Natasha Campbell, Summit’s founder, envisioned a charter school that could serve the underprivileged youth of Red Hook to reach new summits in life, hence the name. Whether by coincidence or the grace of God, John found his way to Summit to help Natasha see this vision into reality. The school in and of itself is an immense story worth mentioning. Considering the high rates of delinquency and poor percentages of high-school graduates in Red Hook altogether, Summit was able to create a dream team of sorts that has led their school to achieve what was before a statistical impossibility: 99% of Summit’s 2017 graduating class ended up going to college. This immense accomplishment is a testament to the hard work of the faculty and staff at the school not to mention the students. It was such a fascinating accomplishment that Ellen DeGeneres invited the entire graduating class to her show’s studio in California and wound up paying each and every student’s first year of college.
When I asked Mr. Russo about his students’ recent accomplishments, he never used the words “me or I”. He attributed it to the entire staff at Summit. The words “we and us” were how he referred to his students and the school. John candidly admits that he could earn more money for himself if he worked at another school such as a public school, but he persists at Summit because he shares a vision that more Americans need to see. Integrity breeds success. John instills honesty and trust unto his students. He does not teach at them, he teaches with them. He leads by example. He shares whatever he has whether it’s his last morsel of food or his wisdom. John doesn’t see other people according to race or creed. When it comes to people, John doesn’t see color or nationality; he sees other human beings.
One story that resonated with me was when I came to know of John’s generosity towards one of his students. Straddled with the expense of buying a suit for his prom, one of the students came to Mr. Russo for help. The young man didn’t want to attend his own prom because he didn’t have the proper attire nor did he have the money to acquire it. John sat down with his student at his laptop and in a totally out of bounds gesture of generosity and compassion, ordered that young man’s suit for him as well as a shirt, tie and pair of shoes.
The proud grandson of a WW2 Veteran, John passes to anyone who knows him something that is missing from much of what we are exposed to today, the human element. John Russo makes phone calls more than he texts. John isn’t afraid to say “I love you” to his cherished friends despite how uptight the world may be. John speaks with his hands like most Italians. He says “whatchamacallit” when he’s referring to something. He’s a real person. He gives those he loves the shirt off his back. Everyone in the neighborhood knows who he is. He’s warmly referred to as “Johnny Russo” by the old-timers in the neighborhood. John’s the kind of old-school guy that many would say: “they don’t make anymore.” It took a great deal of work for me to get John to brag a little. As a matter of fact, he didn’t brag at all. He calls his students his “kids.” He hugs his friends. I accumulated a lot of what I know about John by watching his actions since his words about his accomplishments and sacrifices don’t exist. John’s students reciprocate Mr. Russo’s passion for what he does for them the best way they know how. Aside from his love of Nutella, which they bought him for his Birthday, they emulate his passion to persevere.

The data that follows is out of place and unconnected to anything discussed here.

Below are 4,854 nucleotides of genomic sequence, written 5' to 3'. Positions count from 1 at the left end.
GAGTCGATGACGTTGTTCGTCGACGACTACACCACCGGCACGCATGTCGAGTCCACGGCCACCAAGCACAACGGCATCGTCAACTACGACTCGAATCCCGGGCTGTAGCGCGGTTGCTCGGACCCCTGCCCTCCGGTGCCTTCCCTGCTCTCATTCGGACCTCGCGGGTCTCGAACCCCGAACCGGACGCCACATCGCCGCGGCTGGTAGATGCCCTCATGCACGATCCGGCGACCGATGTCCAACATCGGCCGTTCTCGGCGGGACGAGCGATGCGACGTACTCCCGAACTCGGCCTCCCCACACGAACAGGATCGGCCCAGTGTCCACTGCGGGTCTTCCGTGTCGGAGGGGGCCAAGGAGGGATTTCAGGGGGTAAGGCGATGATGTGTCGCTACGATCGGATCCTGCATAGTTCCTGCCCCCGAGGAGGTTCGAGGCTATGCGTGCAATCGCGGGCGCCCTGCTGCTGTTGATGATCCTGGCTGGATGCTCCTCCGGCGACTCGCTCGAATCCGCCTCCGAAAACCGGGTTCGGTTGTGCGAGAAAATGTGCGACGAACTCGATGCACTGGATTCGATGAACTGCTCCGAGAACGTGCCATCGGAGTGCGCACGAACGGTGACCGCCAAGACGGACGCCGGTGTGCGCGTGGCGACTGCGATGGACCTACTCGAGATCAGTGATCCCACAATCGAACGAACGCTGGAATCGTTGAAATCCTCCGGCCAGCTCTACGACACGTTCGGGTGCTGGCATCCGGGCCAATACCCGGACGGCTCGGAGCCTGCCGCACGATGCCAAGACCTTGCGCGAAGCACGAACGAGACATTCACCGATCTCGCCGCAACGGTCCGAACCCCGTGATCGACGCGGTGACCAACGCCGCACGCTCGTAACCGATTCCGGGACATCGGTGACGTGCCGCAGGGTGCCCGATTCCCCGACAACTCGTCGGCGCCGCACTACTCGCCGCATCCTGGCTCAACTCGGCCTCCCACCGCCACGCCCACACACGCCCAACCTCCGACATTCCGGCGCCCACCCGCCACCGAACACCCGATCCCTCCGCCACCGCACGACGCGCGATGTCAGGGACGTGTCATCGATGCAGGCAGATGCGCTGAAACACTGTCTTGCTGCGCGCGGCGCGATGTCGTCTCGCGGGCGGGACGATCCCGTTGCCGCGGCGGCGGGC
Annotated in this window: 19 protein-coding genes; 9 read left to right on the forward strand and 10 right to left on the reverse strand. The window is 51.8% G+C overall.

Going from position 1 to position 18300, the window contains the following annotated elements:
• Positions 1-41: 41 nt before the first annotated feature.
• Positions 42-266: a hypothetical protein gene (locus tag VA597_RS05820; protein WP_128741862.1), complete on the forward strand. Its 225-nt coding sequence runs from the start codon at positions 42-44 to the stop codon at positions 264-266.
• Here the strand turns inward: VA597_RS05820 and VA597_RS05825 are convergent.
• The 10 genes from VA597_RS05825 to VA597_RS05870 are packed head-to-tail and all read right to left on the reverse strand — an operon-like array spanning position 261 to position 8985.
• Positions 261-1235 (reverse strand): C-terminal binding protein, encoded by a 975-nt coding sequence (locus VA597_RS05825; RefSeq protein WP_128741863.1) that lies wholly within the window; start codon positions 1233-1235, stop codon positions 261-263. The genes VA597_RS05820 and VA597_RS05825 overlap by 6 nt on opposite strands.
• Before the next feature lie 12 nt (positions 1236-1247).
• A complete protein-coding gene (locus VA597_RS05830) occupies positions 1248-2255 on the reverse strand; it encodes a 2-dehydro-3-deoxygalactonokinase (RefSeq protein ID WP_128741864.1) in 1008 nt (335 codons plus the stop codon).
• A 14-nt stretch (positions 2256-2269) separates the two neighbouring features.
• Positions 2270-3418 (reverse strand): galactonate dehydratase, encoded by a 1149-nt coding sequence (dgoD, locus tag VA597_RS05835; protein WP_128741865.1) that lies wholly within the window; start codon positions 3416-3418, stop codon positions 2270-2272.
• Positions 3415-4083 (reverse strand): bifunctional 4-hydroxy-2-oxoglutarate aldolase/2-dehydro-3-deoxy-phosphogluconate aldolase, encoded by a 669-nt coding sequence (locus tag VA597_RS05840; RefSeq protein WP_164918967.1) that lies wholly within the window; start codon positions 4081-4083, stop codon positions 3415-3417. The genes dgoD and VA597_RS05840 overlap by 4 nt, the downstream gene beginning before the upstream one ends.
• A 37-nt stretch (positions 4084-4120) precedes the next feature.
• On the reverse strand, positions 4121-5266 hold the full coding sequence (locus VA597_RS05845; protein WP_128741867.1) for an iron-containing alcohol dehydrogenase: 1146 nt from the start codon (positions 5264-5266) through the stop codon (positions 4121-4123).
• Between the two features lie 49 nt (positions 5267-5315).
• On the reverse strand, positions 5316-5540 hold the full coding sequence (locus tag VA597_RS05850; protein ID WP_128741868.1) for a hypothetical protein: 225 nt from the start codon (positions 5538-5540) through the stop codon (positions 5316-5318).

I wanted to write this piece about John Russo and Red Hook Brooklyn to shed light on the fact that the Italian American contribution to America still happens today. Such a contribution isn’t always in the form of a famous Italian chef’s new restaurant, it isn’t a wealthy CEO donating an insignificant sliver of his net worth for accolades and it isn’t a wealthy actor with a vowel at the end of his or her name kicking some money into a nonprofit for a tax deduction or an honorable mention. I hope I am successful in reminding the readers of Italian Enclaves that Italian Americans built from grit and hard work are still contributing to our world in the most honorable ways possible. This piece highlights the fact that it’s noble to pay it forward. Differences of race, religion or sex shouldn’t make any difference whatsoever. Neighborhoods come and go, such is the cycle of life. We shouldn’t lament change nor should we resent our former enclaves’ new residents. We should pass the torch and take solace in our sovereign right to choose what’s right. We should all take a page out of Mr. Russo’s book.
If you know of an Italian American who contributes to your community and exemplifies what it means to be a good human being, please reach out with his or her story. We would like to hear from you so that we can share these heart warming stories to implore everyone to work in solidarity for the benefit of our world’s future.
Please find the following link to Summit’s website where if you wish, a donation can be made to the school and its scholars: http://www.sacsny.com/giving/
- Gowanus: Brooklyn’s Curious Canal by Joseph Alexiou